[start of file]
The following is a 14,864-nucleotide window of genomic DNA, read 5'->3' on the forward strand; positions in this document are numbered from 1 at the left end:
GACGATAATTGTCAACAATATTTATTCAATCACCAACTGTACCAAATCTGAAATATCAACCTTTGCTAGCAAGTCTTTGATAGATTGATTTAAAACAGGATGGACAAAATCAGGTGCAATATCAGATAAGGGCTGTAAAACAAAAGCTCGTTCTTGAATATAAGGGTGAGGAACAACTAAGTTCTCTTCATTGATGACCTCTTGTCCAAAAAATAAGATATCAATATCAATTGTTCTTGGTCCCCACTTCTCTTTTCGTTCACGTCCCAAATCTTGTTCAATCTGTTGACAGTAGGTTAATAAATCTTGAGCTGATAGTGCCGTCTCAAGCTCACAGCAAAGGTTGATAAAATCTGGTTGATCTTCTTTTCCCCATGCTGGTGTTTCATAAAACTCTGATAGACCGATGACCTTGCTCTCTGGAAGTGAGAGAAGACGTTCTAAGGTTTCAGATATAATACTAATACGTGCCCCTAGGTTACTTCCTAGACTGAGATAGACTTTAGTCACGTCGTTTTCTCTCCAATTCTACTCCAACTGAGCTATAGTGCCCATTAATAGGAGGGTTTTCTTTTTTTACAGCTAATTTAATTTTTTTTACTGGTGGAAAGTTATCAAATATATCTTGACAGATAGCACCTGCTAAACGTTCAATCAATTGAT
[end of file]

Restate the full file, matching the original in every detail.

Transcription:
The following is a 14,864-nucleotide window of genomic DNA, read 5'->3' on the forward strand; positions in this document are numbered from 1 at the left end:
GACGATAATTGTCAACAATATTTATTCAATCACCAACTGTACCAAATCTGAAATATCAACCTTTGCTAGCAAGTCTTTGATAGATTGATTTAAAACAGGATGGACAAAATCAGGTGCAATATCAGATAAGGGCTGTAAAACAAAAGCTCGTTCTTGAATATAAGGGTGAGGAACAACTAAGTTCTCTTCATTGATGACCTCTTGTCCAAAAAATAAGATATCAATATCAATTGTTCTTGGTCCCCACTTCTCTTTTCGTTCACGTCCCAAATCTTGTTCAATCTGTTGACAGTAGGTTAATAAATCTTGAGCTGATAGTGCCGTCTCAAGCTCACAGCAAAGGTTGATAAAATCTGGTTGATCTTCTTTTCCCCATGCTGGTGTTTCATAAAACTCTGATAGACCGATGACCTTGCTCTCTGGAAGTGAGAGAAGACGTTCTAAGGTTTCAGATATAATACTAATACGTGCCCCTAGGTTACTTCCTAGACTGAGATAGACTTTAGTCACGTCGTTTTCTCTCCAATTCTACTCCAACTGAGCTATAGTGCCCATTAATAGGAGGGTTTTCTTTTTTTACAGCTAATTTAATTTTTTTTACTGGTGGAAAGTTATCAAATATATCTTGACAGATAGCACCTGCTAAACGTTCAATCAATTGAT